HR Hotline: Form I-9 and Name Changes
Q: An employee who has worked for us for many years informed me that she changed her name to her unmarried surname last year when she got divorced. Do I need to change the Immigration Form I-9 that has her married last name on it? Also, when checking her Form I-9, I found several other employees’ I-9s that are incomplete because the company’s former HR manager neglected to sign Section 2, the employer certification statement. Do I need to update these I-9s? If so, how?
Form I-9 regulations do not require that employees present documentation to show that they have changed their name, but you should take steps to be reasonably assured of your employee’s identity and the accuracy of your employee’s legal name change so that your actions will be properly documented and supported if the government asks to inspect your I-9s.
The issue of not having the employer certification part of Form I-9 (Section 2) properly completed requires careful attention.
You cannot simply sign Section 2 as the current HR manager or on behalf of the former HR manager, since it is an attestation of having reviewed the employee identity and work authorization documents and determined that they “reasonably appear genuine.” Unless you examine the documents yourself, you cannot make that assertion based on the former HR manager’s document review.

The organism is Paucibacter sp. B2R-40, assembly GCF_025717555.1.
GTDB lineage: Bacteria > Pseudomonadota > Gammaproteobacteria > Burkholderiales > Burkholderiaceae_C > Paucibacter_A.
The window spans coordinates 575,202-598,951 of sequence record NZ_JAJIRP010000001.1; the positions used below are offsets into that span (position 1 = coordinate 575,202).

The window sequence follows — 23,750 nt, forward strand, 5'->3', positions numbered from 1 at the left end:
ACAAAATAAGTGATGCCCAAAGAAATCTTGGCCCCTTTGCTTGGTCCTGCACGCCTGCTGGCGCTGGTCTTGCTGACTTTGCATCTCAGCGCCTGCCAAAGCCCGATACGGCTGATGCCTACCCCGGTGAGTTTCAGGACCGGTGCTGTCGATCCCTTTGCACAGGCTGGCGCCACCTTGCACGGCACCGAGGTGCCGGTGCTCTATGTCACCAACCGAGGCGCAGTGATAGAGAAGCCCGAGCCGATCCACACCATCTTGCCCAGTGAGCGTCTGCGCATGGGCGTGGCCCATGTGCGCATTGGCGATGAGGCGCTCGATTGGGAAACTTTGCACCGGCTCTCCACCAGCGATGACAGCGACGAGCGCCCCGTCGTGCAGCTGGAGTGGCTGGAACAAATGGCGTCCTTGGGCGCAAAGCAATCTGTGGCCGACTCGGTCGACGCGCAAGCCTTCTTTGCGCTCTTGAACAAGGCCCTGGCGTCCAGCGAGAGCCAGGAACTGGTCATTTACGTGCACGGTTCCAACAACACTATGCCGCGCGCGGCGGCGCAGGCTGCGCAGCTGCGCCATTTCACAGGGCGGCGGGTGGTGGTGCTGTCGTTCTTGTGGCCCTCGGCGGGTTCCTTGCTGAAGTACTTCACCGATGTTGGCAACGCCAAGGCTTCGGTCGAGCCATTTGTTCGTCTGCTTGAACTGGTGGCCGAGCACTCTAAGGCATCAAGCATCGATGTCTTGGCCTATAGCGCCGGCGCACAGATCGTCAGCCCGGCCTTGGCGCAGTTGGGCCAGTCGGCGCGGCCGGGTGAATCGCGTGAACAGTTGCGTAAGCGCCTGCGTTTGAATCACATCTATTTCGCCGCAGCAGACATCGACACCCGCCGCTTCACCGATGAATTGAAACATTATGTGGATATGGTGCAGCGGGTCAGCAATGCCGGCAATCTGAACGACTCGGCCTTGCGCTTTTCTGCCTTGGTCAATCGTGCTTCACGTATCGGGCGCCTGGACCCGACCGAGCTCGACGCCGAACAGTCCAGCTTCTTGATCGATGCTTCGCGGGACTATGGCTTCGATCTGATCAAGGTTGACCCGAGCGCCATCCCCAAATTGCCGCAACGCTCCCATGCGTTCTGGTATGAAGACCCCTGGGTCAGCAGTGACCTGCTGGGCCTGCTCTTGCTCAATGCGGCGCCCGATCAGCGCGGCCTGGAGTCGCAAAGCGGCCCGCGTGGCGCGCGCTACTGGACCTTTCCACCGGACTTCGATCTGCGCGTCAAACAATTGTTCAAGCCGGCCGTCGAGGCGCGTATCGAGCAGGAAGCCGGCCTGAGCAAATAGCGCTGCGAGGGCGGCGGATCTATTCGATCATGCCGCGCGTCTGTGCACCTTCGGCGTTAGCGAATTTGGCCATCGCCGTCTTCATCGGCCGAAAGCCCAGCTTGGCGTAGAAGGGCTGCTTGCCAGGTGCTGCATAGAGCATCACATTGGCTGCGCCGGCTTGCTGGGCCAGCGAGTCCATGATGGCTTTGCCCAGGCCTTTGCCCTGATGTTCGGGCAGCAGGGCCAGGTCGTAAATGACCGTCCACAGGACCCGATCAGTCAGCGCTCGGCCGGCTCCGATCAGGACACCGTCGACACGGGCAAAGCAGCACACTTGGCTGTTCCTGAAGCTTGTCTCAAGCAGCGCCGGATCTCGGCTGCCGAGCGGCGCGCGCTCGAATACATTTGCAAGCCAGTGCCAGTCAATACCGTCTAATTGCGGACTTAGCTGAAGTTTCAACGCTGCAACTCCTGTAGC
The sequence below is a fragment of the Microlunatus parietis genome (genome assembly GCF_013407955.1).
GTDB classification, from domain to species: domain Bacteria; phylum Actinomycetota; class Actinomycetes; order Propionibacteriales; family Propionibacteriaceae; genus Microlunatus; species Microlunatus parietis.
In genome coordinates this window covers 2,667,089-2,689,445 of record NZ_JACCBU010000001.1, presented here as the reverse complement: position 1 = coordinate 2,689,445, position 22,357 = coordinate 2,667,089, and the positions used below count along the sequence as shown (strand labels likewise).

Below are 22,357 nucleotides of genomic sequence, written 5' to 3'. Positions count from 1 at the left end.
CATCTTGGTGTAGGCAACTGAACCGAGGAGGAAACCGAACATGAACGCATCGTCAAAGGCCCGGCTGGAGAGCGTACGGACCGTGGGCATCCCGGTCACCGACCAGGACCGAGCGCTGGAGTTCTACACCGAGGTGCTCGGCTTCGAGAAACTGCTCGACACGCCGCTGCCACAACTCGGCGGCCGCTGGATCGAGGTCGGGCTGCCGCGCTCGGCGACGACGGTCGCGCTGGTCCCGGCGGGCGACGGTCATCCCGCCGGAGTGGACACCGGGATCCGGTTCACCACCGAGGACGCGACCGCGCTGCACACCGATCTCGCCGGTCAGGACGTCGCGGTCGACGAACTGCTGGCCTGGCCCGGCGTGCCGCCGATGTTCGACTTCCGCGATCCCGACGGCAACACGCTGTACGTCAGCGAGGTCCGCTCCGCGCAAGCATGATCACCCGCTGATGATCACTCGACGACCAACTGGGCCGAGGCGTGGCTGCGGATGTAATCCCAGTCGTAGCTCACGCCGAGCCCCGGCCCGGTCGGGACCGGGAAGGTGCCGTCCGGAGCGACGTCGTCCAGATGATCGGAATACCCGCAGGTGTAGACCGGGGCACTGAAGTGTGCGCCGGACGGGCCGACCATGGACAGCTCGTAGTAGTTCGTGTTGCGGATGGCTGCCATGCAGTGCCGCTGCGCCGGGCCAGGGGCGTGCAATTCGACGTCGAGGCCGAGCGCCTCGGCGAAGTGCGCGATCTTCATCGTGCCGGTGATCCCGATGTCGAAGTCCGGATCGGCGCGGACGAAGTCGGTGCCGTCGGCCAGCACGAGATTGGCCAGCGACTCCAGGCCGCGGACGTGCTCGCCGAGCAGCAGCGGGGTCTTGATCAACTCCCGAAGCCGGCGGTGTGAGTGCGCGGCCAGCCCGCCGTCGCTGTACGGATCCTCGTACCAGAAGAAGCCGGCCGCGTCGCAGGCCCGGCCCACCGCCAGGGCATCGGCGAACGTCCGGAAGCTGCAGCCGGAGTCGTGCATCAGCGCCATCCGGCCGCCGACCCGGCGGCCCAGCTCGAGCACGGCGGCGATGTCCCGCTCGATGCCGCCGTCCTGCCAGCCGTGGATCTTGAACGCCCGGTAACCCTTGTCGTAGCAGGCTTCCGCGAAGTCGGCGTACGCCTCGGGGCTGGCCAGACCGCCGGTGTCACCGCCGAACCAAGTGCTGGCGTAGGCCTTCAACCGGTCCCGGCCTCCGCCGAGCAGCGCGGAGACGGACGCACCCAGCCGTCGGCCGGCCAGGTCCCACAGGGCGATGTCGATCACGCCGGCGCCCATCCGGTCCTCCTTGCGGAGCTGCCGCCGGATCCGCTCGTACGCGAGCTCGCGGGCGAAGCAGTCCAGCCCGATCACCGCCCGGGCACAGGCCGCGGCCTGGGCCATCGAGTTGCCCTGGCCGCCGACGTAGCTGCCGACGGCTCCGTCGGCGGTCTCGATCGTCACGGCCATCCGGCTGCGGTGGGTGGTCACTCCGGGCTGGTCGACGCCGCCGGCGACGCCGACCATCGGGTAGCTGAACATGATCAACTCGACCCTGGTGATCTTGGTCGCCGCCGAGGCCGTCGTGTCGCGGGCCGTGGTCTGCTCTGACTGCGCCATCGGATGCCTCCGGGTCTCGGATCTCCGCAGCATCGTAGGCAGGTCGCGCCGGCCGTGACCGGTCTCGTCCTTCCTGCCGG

Immigration law requires that the person signing Section 2 attesting to the authenticity of the documents must have examined the original documents. You may make copies for your files, but copies are not acceptable when initially completing the I-9.
You should ask the affected employee(s) to complete a new Form I-9 Section 1 and provide you with proper documents for identification and work authorization: either the same or other acceptable documents.
After you review them, and assuming you conclude they “reasonably appear genuine,” complete and sign Section 2 on the new I-9 and attach the new Form I-9 to the original incomplete Form I-9 with a note indicating that upon discovery of the incomplete old form, you updated your records with a corrected form.
That explanation and documentation should be acceptable in the event your records are audited.
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